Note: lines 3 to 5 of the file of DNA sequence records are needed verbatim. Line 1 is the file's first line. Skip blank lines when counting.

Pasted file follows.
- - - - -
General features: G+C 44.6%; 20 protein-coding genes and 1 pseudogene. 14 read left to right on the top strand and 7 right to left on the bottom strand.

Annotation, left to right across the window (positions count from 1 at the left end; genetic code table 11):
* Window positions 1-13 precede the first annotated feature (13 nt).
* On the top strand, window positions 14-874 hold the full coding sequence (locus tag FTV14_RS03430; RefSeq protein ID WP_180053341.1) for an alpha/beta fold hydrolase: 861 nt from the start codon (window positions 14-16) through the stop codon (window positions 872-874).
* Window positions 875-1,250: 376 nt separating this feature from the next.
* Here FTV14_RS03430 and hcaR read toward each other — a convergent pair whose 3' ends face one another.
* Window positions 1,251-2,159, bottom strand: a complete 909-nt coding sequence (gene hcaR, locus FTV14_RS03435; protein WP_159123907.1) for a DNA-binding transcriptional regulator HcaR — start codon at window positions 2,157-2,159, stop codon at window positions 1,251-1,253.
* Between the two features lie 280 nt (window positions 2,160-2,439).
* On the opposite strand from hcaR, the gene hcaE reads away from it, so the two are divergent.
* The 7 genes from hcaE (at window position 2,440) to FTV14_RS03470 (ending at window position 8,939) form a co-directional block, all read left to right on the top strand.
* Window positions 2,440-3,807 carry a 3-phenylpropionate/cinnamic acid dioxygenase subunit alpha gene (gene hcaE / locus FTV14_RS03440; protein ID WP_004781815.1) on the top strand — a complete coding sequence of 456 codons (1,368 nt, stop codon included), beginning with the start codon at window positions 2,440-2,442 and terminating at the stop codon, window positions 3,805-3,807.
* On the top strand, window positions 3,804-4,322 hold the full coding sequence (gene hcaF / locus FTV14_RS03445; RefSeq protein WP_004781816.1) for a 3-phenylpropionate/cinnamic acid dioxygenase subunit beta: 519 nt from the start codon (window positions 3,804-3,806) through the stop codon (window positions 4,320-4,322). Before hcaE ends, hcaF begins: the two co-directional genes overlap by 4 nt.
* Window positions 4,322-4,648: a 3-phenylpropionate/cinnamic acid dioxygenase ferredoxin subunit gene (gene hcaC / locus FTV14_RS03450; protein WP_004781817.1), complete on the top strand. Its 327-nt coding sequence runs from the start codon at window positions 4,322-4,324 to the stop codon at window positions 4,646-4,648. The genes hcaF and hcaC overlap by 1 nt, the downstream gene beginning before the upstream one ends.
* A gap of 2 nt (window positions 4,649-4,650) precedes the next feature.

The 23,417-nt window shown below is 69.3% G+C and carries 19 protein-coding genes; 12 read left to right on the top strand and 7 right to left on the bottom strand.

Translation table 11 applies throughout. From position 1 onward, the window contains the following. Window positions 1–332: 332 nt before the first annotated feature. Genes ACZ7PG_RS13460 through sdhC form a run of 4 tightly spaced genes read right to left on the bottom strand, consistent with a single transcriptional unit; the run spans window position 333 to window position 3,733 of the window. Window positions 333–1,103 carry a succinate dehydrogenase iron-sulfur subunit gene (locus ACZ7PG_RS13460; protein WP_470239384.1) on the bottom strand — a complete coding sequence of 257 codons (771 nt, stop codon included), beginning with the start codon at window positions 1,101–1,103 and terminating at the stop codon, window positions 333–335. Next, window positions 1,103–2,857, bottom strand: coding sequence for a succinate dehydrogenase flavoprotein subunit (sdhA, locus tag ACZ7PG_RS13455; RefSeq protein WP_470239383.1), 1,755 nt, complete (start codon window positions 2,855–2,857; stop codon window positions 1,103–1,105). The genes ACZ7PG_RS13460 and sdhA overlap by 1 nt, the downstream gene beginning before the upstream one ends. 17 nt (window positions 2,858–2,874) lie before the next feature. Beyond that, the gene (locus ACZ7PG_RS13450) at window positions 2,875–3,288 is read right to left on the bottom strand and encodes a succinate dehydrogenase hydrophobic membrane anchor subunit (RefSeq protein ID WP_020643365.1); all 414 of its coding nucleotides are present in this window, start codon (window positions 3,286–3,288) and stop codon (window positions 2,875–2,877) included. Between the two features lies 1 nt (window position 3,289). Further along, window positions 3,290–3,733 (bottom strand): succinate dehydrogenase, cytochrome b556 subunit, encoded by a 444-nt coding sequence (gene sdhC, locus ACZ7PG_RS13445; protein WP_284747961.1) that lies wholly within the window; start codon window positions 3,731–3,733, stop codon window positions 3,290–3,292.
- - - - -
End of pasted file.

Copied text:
* Window positions 1-13 precede the first annotated feature (13 nt).
* On the top strand, window positions 14-874 hold the full coding sequence (locus tag FTV14_RS03430; RefSeq protein ID WP_180053341.1) for an alpha/beta fold hydrolase: 861 nt from the start codon (window positions 14-16) through the stop codon (window positions 872-874).
* Window positions 875-1,250: 376 nt separating this feature from the next.